Although we as healthcare providers want to be cautious and not provide a sense of false hope, we can also acknowledge that for individuals who are deeply religious and spiritual, terminal illness that results in death may not be viewed as negative.
Jill B. Hamilton, PhD, RN, FAAN
Jill B. Hamilton, PhD, RN, FAAN
Associate Professor in the Department of Community-Public Health
Johns Hopkins School of Nursing
Although we as healthcare providers want to be cautious and not provide a sense of false hope, we can also acknowledge that for individuals who are deeply religious and spiritual, terminal illness that results in death may not be viewed as negative. Whatever our own beliefs, such an acknowledgment can build cross-cultural bridges of trust. And research suggests that it may indeed help ease the worry and suffering of patients and families touched by such a frightening experience.
A cancer diagnosis comes with psychological distress. Patients worry about disruptions in work and social roles, have body image concerns, and fear progressively worsening disease associated with pain, weight loss, and eventual death. When psychological distress is high, both patients and family members have a decreased ability to communicate needs for information and support and to process information received about the illness.
Patients with cancer and their family members often rely on their spirituality and religious beliefs to overcome fears and anxieties, for strength to endure prescribed treatment, and to find meaning in the experience. Although it is generally accepted that spirituality and religious beliefs are important to the cancer experience, little is known of how they could be used to positively influence adherence to treatment and improve outcomes.
In our research conducted with 31 African American cancer survivors, a frequently expressed religious belief (n = 11) was that God had the ability to cure cancer. This belief and hope for continued life motivated participants to seek treatment in spite of advanced illness and even when healthcare providers had delivered news that their illness was terminal.1
A closely related religious belief was that God was in control over life and death (n = 11). For these survivors, God was given credit for whether they survived cancer, for providing healthcare professionals with knowledge to treat them, for sending the social support they needed, and for giving them the strength to overcome negative comments and stories of others who had died from cancer.
The belief that God had a plan for their lives (n = 8) enabled survivors to accept the diagnosis and face it as they would any other stressful life event. For these survivors, the cancer served some purpose in their lives or could have been God’s way of communicating to them that they needed to make a change. And, there was the belief that if life were to end in this world, then God must want them in heaven, and that was also a good outcome.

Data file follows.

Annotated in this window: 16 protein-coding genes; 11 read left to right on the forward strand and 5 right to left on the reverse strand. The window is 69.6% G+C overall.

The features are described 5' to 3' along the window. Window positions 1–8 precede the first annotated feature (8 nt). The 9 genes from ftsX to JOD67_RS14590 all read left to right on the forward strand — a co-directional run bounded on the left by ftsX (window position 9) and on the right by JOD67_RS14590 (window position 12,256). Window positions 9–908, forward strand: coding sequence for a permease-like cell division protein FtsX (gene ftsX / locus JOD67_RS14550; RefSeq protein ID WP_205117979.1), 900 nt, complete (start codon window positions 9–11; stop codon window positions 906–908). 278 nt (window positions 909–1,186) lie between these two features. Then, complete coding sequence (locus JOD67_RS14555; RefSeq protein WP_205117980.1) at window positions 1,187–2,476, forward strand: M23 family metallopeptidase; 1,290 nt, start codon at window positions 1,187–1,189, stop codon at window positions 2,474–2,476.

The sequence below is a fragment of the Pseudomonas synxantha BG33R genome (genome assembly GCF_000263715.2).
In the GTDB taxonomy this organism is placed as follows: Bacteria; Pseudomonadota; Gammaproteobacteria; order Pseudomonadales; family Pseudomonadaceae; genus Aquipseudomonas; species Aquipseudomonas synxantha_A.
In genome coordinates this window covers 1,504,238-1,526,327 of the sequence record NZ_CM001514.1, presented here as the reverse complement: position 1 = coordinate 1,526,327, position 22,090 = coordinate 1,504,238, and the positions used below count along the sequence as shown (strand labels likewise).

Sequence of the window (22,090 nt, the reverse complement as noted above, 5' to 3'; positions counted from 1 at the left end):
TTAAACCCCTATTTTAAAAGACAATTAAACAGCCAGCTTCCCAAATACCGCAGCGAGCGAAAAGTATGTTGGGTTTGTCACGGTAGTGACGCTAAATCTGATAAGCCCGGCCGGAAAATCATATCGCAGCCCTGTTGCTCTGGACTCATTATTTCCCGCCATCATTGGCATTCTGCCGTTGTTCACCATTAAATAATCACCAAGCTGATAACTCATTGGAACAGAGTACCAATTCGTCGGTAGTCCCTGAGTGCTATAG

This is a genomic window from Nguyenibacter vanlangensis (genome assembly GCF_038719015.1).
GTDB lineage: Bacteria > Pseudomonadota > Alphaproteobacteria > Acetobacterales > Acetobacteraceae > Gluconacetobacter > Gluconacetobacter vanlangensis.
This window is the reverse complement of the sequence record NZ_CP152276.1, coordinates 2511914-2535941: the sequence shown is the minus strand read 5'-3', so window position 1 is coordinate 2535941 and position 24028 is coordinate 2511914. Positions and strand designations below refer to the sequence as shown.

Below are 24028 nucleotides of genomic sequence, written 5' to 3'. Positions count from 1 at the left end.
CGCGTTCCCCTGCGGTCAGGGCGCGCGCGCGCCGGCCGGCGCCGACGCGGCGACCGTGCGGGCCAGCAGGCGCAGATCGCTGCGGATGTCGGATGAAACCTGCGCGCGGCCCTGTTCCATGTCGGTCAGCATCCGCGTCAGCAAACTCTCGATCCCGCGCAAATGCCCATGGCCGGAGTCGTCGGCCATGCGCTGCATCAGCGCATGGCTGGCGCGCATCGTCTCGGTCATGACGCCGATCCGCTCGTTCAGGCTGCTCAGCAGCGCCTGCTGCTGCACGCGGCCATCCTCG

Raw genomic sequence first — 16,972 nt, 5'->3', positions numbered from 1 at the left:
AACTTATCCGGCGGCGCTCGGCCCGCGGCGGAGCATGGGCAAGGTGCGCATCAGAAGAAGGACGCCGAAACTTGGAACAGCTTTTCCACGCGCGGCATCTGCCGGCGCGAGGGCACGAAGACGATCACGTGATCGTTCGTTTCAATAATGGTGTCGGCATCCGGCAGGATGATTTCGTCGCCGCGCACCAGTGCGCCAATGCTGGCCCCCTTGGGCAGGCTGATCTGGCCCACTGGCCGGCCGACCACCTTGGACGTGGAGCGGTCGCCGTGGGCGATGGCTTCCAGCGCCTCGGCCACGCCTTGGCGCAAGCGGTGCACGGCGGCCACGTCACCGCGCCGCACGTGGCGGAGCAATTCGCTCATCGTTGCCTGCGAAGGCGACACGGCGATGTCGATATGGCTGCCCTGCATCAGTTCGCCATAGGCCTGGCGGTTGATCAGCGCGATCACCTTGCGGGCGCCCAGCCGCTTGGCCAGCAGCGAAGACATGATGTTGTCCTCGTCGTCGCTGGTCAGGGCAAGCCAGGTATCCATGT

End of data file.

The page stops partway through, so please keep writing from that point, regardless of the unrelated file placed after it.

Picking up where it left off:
Survivors also discussed the positive influences of singing religious songs and reading Bible verses. Survivors used them as a form of communication with God, a way of requesting help, and expressing gratitude. Hymns and Bible verses were a distraction from depressed moods and physical pain.
Although we cannot assume that patients with cancer are monolithic, a shared experience among a majority of US populations is the certainty that God exists and that religion is very important to their lives.2 Among African American populations, religion is especially important. Scholars who have traced and examined the religious expressions of African Americans report a belief that God is an all-powerful being, a protector capable of delivering those who believe in Him from the pain and suffering that come with this worldly existence.3,4
The pressing question for healthcare providers is how these research findings might be useful to support patients and family members through a cancer diagnosis and treatment. One suggestion would be to encourage the expression of religious beliefs during patient encounters and incorporate religious beliefs into cancer care.
For example, to decrease patients’ and family members’ anxieties and fear of death, remind patients to use their spirituality, as this could be calming, enabling them to better process the information we are giving them. Encourage the use of a favorite religious song or Bible verse to decrease fear and anxiety. Asking about spirituality might be a nonthreatening and culturally sensitive way to begin conversations related to the psychological distress associated with a cancer diagnosis. The 23rd Psalm is a favored and widely used part of scripture, as are the hymns “Amazing Grace” and “I Will Trust in the Lord.”
We do not need to have similar beliefs to provide patients and families with spiritual support. Our patients want us to acknowledge and understand that God is real, tangible, and central to every aspect of their lives. Being respectful of this can assist patients and their family members in overcoming their fears and anxieties and facilitating a sense of trust and hopefulness, as we attempt to provide optimal cancer care.